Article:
Love of Reading, Love of Language

20140323-100207.jpgOne of the gifts I had received during my baby shower was “The Read-Aloud Handbook” by Jim Trelease. It was a gift from my aunt, she didn’t make a big deal out of it, just gave me the book and a package of sticky page-markers.

I didn’t start reading it until this month, and I wish I had started it sooner. It really ties together all of the theories and anecdotes I’ve seen about language development in articles, books, radio and TV stories. Reading aloud to children is critical to a child’s interest in reading and later academic success, but it is also an enormous influence in a child’s language acquisition.

Ever heard of the “language gap” or “word gap” in children from different socioeconomic backgrounds? There’s quite a lot that can be said by it.

Consider these stats from Drs. Betty Hart and Todd Risley at the University of Kansas, published as “Meaningful Differences in the Everyday Experience of Young American Children,” and cited by Trelease : among 4-year-olds in 42 families, those from a “professional” family will have heard 45 million words, the working-class child 26 million, and the welfare child only 13 million. This is a reflection of vocabulary exposure through conversation as well as through books, TV, and multimedia. By age three, the professionals’ children of their study had 1,100-word vocabularies and welfare children 525. By the end of the study, IQ scores were 177 versus 79.

Similar figures have been found elsewhere. Dana Suskind, a pediatric surgeon at the University of Chicago, found through research with her hearing-impaired patients that some were able to build their vocabulary easier than others, and this directly related to this same issue. She found that babies and toddlers from low-income families heard far fewer words, which directly impacted IQ and school achievement. She went on to start the Thirty Million Words Initiative, which helps low-income parents in Chicago learn how to improve their own speech with their children using recorders developed by the LENA Foundation.

There are other efforts being made in places like Rhode Island to close this “language gap.” Through an effort called Providence Talks, the city is aiming to coach low-income parents to speak more, and differently, to their children. They found that professional parents tend to “chat away to their children, using sophisticated language even before kids are old enough to understand, while lower-income parents tend to speak far less and use more directives: ‘Do this, don’t do that,'” (this was all covered by NPR recently). California has also launched a media campaign that encourage parents to talk, read and sing more to their babies.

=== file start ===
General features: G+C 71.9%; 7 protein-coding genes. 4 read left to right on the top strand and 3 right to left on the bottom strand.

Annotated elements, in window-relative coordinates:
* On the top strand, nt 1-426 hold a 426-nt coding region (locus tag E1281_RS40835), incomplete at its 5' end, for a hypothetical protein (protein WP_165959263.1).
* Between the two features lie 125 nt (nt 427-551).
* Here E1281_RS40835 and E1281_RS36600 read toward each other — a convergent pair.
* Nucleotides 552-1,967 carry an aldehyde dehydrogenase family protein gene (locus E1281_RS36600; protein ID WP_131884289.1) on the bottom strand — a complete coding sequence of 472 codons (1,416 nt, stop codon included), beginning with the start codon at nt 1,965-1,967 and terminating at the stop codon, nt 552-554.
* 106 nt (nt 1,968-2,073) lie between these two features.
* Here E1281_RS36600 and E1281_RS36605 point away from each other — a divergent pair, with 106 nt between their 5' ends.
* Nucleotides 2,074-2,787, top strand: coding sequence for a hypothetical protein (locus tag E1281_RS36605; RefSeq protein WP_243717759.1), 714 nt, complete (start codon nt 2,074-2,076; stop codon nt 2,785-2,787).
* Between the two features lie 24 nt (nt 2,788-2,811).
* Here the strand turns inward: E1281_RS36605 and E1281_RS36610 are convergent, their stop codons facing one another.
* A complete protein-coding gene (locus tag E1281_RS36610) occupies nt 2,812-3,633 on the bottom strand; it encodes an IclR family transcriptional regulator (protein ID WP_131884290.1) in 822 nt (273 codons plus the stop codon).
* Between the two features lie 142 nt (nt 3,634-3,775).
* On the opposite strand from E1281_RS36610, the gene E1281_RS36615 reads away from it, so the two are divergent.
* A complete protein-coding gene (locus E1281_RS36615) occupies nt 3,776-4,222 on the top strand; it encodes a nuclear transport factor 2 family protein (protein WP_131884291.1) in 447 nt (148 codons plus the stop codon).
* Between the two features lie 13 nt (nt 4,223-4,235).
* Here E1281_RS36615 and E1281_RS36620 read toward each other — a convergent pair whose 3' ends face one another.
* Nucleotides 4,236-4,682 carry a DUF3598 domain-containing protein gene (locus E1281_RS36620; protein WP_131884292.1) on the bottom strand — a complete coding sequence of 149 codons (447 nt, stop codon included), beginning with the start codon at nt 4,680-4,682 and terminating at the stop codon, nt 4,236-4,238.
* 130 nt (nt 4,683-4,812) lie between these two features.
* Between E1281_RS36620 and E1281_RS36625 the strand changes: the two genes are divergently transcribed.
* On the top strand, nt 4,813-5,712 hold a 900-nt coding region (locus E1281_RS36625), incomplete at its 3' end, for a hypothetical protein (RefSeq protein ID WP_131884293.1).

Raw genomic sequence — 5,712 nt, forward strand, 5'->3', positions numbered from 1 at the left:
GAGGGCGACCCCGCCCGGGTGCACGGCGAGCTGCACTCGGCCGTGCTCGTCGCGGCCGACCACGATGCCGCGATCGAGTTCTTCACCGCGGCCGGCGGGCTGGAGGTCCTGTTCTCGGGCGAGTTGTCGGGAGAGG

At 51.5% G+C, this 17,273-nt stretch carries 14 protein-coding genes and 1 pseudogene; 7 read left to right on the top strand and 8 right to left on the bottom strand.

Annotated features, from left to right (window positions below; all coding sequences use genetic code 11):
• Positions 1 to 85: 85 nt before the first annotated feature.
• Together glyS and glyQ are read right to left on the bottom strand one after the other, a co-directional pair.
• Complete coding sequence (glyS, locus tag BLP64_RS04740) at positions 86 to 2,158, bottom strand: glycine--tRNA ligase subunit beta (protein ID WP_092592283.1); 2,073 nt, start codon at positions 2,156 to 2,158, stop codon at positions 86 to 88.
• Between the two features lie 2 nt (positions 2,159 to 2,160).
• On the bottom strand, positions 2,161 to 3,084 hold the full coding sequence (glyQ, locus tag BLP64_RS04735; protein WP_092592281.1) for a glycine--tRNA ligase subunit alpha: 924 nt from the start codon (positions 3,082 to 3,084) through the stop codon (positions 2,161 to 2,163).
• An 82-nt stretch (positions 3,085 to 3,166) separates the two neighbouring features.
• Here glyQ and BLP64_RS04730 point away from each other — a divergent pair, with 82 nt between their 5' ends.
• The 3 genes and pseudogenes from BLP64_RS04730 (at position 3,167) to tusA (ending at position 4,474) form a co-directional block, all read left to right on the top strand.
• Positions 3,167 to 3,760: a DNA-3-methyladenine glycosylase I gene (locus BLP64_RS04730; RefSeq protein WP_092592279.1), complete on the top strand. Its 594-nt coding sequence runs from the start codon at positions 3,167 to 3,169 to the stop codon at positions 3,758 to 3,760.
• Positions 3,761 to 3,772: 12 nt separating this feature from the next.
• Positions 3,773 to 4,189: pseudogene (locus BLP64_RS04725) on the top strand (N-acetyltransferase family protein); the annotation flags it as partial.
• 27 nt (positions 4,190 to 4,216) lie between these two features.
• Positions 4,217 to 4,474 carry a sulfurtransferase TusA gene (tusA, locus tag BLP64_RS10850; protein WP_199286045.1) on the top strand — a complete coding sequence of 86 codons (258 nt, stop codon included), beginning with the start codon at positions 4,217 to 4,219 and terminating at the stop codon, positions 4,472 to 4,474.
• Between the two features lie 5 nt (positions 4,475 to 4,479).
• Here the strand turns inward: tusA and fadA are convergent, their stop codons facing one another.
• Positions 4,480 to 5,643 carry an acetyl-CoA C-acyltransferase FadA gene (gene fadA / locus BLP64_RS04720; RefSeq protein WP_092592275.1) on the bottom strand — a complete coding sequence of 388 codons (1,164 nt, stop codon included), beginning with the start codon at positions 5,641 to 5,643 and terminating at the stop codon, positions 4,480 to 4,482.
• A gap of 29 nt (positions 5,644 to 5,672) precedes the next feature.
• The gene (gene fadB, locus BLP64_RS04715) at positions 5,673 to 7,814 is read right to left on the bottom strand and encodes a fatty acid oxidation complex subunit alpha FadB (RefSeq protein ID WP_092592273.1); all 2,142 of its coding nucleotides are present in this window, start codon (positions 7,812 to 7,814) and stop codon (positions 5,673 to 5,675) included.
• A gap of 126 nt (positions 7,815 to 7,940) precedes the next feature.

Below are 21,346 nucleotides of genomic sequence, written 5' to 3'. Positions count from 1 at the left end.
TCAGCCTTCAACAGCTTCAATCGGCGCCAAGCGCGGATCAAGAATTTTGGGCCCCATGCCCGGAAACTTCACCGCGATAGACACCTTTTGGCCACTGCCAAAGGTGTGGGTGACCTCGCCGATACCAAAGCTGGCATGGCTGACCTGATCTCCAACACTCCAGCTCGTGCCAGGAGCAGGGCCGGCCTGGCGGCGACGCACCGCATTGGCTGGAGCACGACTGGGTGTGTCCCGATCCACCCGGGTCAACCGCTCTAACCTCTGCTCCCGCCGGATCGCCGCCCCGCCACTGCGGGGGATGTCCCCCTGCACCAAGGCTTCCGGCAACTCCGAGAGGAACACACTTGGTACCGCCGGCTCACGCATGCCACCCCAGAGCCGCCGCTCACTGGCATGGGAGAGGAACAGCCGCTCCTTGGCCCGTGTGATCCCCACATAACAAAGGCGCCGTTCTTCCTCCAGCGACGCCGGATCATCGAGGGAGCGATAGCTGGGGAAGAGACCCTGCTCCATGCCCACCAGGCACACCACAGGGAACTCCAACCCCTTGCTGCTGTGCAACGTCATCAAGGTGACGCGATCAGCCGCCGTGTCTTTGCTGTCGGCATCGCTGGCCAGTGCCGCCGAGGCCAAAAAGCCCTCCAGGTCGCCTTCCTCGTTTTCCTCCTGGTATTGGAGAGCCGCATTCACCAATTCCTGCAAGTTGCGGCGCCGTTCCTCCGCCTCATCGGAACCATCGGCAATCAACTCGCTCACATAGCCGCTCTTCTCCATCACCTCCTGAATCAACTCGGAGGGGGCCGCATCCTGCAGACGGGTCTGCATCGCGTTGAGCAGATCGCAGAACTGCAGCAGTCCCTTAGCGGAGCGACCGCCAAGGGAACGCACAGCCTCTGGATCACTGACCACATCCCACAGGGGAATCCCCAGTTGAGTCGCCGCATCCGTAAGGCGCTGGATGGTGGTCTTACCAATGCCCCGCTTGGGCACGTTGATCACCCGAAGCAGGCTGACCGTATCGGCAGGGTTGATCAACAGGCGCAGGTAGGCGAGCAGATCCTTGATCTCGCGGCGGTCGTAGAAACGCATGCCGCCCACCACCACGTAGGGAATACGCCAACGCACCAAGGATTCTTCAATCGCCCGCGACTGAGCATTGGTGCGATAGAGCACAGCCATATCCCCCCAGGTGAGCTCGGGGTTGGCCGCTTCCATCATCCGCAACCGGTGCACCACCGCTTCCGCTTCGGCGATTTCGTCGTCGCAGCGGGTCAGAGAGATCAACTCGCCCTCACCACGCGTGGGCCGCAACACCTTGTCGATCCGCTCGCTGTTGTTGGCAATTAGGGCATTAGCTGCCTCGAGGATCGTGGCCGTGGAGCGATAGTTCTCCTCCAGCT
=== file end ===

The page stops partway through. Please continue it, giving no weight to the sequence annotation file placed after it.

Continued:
As Trelease points out, all of these children from different backgrounds must show up for kindergarten on the same day, with the low-income child at a 30+ million word disadvantage. There is a seemingly simple solution to this in the home, going to Trelease’s primary point throughout the book — read to your child at home. Why? Most simply put — there are more words in books than they will receive from sitting in front of a TV or other device. Reading will provide your child exposure to a wider vocabulary.

Now, these examples lay fodder for commentary on our educational system and socioeconomic/cultural issues that play into this. All very important. However, I have used them because of how they strongly show the direct correlation between reading and speech with language development.

I look at how I can apply this knowledge to my son’s multilingual environment — how often I read and speak with my son, and the exposure he gets to each language. My mind has been racing with the different approaches we could take. Mind you, we could have no approach, and he would still grow up with both languages like many bilingual children. But with all of this available information of how easily a child’s language acquisition can be influenced, I can’t help but take a more active approach with the end goal of my son growing up to love reading in both English, and Turkish (and who knows, maybe even Korean). A love of reading inadvertently become a love of language.

20140323-095902.jpgOn our next trip to Turkey, I am going to stock up on a bunch of Turkish children’s books. These can be the special stories only between my husband and my son. Conversely, the English stories would me that of my own and my son. But as it comes to his language development, I want to take it a bit further and see if I can find some books that are published both in English and Turkish. Bilingual children may start using words from each language interchangeably before decidedly choosing whom to direct certain words. He may prefer to use “kitap” instead of “book” before he decides to use both. Or not. But I wonder how it could help him to hear the same story over-and-over, consistently in the language of each parent. Dare I add the third variation in Korean, for his grandmother to read to him? I’m thinking…why not? For as poet David Kherdian said: “What we learn in childhood is carved in stone. What we learn as adults is carved in ice.”

For now, my baby boy, just shy of 6 months, is more interested in sucking and biting his books than in their content. We’ll see how this all plays out over the next few years.

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